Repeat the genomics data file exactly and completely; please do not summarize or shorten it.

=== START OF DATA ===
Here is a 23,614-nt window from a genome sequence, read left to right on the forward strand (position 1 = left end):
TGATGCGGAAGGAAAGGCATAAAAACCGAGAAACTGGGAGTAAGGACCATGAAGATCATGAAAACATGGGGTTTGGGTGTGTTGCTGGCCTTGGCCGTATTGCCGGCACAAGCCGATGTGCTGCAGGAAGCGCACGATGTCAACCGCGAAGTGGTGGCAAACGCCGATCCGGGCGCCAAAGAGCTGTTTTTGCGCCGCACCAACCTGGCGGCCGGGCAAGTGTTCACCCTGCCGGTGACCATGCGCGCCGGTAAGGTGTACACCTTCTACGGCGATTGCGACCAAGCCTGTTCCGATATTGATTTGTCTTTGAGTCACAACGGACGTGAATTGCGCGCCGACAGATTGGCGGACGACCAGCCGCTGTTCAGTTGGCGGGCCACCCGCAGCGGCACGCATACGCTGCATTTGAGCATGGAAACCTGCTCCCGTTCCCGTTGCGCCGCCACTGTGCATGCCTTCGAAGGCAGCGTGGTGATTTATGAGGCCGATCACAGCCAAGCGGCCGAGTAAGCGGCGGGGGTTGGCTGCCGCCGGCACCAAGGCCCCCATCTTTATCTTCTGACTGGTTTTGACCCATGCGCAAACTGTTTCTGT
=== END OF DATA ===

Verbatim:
Here is a 23,614-nt window from a genome sequence, read left to right on the forward strand (position 1 = left end):
TGATGCGGAAGGAAAGGCATAAAAACCGAGAAACTGGGAGTAAGGACCATGAAGATCATGAAAACATGGGGTTTGGGTGTGTTGCTGGCCTTGGCCGTATTGCCGGCACAAGCCGATGTGCTGCAGGAAGCGCACGATGTCAACCGCGAAGTGGTGGCAAACGCCGATCCGGGCGCCAAAGAGCTGTTTTTGCGCCGCACCAACCTGGCGGCCGGGCAAGTGTTCACCCTGCCGGTGACCATGCGCGCCGGTAAGGTGTACACCTTCTACGGCGATTGCGACCAAGCCTGTTCCGATATTGATTTGTCTTTGAGTCACAACGGACGTGAATTGCGCGCCGACAGATTGGCGGACGACCAGCCGCTGTTCAGTTGGCGGGCCACCCGCAGCGGCACGCATACGCTGCATTTGAGCATGGAAACCTGCTCCCGTTCCCGTTGCGCCGCCACTGTGCATGCCTTCGAAGGCAGCGTGGTGATTTATGAGGCCGATCACAGCCAAGCGGCCGAGTAAGCGGCGGGGGTTGGCTGCCGCCGGCACCAAGGCCCCCATCTTTATCTTCTGACTGGTTTTGACCCATGCGCAAACTGTTTCTGT